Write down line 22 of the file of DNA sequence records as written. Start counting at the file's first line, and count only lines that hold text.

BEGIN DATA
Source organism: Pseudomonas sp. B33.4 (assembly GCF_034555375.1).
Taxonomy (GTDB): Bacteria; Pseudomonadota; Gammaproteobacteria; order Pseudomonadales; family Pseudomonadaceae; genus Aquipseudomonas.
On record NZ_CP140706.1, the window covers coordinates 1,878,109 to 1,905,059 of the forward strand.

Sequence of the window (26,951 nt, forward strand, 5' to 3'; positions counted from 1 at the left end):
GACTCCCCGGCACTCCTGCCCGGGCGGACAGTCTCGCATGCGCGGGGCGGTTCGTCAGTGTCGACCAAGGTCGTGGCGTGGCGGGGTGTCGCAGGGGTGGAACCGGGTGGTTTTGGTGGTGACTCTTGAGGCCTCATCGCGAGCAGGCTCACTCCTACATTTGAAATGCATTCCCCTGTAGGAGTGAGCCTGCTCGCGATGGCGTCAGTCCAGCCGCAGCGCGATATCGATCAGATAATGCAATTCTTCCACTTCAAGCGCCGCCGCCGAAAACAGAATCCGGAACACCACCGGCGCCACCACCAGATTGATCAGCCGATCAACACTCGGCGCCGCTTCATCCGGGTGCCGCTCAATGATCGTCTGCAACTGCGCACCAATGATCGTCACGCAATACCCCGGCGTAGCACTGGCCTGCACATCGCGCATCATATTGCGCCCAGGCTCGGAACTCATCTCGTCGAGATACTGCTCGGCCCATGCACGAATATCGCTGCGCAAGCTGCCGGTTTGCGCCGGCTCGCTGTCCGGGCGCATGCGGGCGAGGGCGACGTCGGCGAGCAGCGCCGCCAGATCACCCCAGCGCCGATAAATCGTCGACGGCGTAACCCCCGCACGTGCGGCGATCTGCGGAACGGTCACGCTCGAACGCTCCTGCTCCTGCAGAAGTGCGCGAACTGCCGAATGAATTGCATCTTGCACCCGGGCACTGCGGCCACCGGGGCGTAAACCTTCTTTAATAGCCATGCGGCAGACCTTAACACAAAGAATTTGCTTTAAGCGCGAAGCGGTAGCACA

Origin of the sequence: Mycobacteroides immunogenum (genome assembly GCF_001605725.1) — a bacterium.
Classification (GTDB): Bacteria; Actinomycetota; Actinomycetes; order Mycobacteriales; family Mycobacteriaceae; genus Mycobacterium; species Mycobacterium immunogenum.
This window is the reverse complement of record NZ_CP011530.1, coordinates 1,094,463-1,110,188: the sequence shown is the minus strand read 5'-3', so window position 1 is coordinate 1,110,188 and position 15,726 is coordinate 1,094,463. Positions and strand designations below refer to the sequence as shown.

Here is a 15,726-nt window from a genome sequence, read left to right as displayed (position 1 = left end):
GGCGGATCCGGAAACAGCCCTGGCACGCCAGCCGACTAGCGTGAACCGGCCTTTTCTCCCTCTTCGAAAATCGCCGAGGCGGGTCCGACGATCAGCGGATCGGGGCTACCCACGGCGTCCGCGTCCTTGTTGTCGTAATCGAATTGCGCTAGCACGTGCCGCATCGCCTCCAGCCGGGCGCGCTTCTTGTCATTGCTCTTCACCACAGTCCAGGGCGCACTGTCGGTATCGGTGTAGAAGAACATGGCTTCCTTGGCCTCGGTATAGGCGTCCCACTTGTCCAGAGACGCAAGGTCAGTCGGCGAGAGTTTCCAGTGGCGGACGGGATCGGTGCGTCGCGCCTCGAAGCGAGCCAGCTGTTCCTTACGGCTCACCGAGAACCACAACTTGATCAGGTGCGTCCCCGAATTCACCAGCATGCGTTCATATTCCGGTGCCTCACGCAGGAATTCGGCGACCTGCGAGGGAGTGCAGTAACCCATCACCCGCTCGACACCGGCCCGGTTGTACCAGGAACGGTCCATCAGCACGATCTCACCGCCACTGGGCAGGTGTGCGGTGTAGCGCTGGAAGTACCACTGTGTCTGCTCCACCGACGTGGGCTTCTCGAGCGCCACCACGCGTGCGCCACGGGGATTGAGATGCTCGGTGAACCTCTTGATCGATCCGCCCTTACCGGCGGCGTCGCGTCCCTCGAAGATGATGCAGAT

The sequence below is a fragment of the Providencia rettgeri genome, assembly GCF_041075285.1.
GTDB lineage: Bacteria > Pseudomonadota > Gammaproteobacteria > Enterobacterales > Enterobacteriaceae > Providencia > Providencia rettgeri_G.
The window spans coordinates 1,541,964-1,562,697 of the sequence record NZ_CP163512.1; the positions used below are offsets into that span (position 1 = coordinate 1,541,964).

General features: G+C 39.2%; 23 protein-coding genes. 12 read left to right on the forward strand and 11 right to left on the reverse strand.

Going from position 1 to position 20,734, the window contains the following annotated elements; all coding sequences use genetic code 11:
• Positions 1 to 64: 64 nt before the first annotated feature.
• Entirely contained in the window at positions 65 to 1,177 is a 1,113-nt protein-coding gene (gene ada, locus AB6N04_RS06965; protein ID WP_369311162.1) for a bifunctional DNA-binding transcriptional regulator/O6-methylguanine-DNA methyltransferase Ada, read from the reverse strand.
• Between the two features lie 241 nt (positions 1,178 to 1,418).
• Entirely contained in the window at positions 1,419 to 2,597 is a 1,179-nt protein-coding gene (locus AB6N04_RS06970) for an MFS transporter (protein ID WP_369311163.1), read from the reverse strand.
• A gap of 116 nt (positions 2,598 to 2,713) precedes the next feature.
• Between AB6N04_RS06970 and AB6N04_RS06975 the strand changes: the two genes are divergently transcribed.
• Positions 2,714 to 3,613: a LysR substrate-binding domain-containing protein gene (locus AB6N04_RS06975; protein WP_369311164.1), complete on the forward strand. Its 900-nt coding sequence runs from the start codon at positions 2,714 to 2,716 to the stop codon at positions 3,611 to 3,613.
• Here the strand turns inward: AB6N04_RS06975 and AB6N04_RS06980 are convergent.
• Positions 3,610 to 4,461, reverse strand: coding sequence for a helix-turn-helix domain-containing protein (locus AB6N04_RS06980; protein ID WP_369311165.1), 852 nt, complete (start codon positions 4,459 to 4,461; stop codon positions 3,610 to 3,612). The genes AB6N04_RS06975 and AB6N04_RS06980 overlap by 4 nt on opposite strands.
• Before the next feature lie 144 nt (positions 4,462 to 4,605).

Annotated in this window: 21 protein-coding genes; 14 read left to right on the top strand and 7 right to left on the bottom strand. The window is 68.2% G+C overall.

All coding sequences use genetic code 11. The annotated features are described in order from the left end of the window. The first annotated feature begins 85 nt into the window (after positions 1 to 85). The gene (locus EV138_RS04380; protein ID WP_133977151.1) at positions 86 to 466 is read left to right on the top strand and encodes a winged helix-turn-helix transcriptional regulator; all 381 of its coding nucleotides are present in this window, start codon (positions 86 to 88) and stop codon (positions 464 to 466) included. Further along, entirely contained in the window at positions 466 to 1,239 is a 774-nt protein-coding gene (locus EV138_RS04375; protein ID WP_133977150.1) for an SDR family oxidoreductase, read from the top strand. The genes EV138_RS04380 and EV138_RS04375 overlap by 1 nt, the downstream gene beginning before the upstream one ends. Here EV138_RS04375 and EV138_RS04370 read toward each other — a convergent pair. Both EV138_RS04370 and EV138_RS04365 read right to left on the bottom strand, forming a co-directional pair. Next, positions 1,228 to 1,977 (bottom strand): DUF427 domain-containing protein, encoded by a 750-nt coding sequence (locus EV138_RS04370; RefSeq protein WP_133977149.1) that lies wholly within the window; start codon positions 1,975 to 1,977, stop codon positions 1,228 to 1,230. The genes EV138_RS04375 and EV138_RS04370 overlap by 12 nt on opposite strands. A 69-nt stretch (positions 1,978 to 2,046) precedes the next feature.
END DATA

• Positions 2,714 to 3,613: a LysR substrate-binding domain-containing protein gene (locus AB6N04_RS06975; protein WP_369311164.1), complete on the forward strand. Its 900-nt coding sequence runs from the start codon at positions 2,714 to 2,716 to the stop codon at positions 3,611 to 3,613.